Eslicarbazepine


  Issues for Surgery


Precipitation of rebound seizures or status epilepticus if omitted.


  Advice in the Perioperative period


Elective and Emergency Surgery

Continue – check sodium levels pre-operatively (see Further Information).

Patients should be advised to take their regular medications on the morning of surgery1, 2, 3.

Abrupt withdrawal of any anticonvulsant drug should be avoided1.

Confirm with the patient if they need to be maintained on a specific manufacturer’s product (see Further Information).

Post-operative Advice

The patient’s usual oral medication should be re-commenced in the immediate post-operative period2, 3.

Eslicarbazepine is only available as oral preparations. If the patient cannot resume their usual oral medication post-operatively, the advice of a Neurologist should be sought to determine the most appropriate antiepileptic preparation, dose, route and frequency to be used.

Monitor renal function and electrolytes, particularly sodium (see Further Information).


  Interaction(s) with Common Anaesthetic Agents


None1, 2, 3, 4.

For general information regarding the use of anaesthetic agents in patients with epilepsy – see Antiepileptics – A General Overview.


  Interaction(s) with other Common Medicines used in the Perioperative Period


For general information regarding the use of antiemetics in patients with epilepsy – see ‘Antiepileptics – A General Overview.

Omeprazole

Eslicarbazepine is predicted to increase the exposure to omeprazole – monitor for an increase in omeprazole adverse effects and adjust the dose of omeprazole if necessary4.


  Further Information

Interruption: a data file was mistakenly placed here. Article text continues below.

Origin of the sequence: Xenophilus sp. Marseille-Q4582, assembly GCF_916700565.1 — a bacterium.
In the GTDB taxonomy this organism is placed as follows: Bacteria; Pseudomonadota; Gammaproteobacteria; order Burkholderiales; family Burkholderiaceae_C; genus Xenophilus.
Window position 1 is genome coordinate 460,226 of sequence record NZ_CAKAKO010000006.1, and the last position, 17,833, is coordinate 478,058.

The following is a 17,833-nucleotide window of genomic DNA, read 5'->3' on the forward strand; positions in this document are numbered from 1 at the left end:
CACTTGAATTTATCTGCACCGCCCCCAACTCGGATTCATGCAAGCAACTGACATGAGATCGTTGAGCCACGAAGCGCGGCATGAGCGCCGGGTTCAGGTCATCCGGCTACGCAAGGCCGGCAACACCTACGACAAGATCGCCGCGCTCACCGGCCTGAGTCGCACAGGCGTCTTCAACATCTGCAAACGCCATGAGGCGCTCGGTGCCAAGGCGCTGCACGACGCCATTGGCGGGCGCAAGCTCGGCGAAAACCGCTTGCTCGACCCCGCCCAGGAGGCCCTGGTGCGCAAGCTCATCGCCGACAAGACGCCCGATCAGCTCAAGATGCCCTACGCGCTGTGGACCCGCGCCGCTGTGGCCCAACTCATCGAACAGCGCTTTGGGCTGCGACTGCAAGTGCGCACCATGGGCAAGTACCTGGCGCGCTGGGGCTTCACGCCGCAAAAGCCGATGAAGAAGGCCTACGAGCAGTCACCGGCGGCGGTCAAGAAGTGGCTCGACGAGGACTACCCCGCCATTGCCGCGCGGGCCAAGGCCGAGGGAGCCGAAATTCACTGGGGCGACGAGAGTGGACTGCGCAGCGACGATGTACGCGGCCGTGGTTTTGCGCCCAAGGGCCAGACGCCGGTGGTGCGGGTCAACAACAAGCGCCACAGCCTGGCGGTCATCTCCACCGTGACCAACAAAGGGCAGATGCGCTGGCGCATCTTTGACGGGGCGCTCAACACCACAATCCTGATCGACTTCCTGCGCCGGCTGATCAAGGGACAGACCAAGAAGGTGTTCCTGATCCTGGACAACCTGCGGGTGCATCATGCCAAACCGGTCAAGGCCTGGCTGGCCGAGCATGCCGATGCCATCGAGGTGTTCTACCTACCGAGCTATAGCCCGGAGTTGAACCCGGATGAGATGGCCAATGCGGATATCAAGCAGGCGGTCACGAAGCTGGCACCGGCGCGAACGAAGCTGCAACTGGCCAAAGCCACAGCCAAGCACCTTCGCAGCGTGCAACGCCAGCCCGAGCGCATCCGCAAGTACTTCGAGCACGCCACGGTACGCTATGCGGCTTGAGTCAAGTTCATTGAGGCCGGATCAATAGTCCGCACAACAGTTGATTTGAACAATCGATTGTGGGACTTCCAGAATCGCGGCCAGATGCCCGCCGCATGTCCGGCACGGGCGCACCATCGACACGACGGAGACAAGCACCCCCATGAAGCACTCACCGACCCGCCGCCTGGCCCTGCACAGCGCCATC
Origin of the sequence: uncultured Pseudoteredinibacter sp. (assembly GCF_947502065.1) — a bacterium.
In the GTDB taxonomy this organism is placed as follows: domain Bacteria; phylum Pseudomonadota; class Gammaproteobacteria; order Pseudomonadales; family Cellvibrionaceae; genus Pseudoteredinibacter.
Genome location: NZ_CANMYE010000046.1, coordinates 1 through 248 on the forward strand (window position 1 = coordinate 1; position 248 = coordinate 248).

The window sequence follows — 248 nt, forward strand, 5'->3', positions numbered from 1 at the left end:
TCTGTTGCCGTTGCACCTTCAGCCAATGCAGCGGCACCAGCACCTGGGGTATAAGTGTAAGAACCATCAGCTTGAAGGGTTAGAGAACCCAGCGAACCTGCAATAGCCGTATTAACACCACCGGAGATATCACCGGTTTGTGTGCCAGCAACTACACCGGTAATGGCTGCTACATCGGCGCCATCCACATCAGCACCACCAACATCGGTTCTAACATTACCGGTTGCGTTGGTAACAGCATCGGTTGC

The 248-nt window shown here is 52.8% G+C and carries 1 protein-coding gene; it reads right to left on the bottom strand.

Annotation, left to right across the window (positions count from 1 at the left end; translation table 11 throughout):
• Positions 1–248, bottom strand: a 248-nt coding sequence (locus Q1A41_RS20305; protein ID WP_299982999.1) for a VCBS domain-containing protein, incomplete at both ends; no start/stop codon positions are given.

MHRA/CHM Advice: Antiepileptic Drugs: updated advice on switching between different manufacturer’s products (November 2017)1

Eslicarbazepine is a category 2 antiepileptic, hence the need for continued supply of a particular manufacturer’s product should be based on clinical judgement and consultation with the patient and / or carer taking into account factors such as seizure frequency treatment history, and potential implications to the patient having a breakthrough seizure. Non-clinical factors such as patient anxiety, confusion, potential for dosing errors should also be considered (For more information see Antiepileptics – A General Overview).

Hyponatraemia

Hyponatraemia can occur with eslicarbazepine1, 5. The frequency of hyponatraemia increases with increasing eslicarbazepine dose5. Monitor plasma sodium concentration in patients at risk of hyponatraemia (e.g. concurrent use of Non-Steroidal Anti-inflammatory Drugs (NSAIDs)). The manufacturer of eslicarbazepine advises to discontinue the medication if clinically relevant hyponatraemia occurs1, 5; however, this should only be performed under the supervision and advice of a Neurologist.


  References


  1. Joint Formulary Committee. British National Formulary (online) London: BMJ Group and Pharmaceutical Press http://www.medicinescomplete.com [Accessed 30th June 2019]
  2. Perks A, Cheema S, Mohanraj R. Anaesthesia and epilepsyBJA: British Journal of Anaesthesia. 2012; 108(4):562-571
  3. Carter EL, Adapa RM. Adult epilepsy and anaesthesia. BJA Education 2015; 15(3):111-117
  4. Baxter K, Preston CL (eds), Stockley’s Drug Interactions (online) London: Pharmaceutical Press. http://www.medicinescomplete.com  [Accessed on 30th June 2019]
  5. Summary of Product Characteristics – Zebinix® (eslicarbazepine) 800 mg tablets. Eisai Ltd. Accessed via www.medicines.org.uk 30/06/2019 [date of revision of the text June 2019]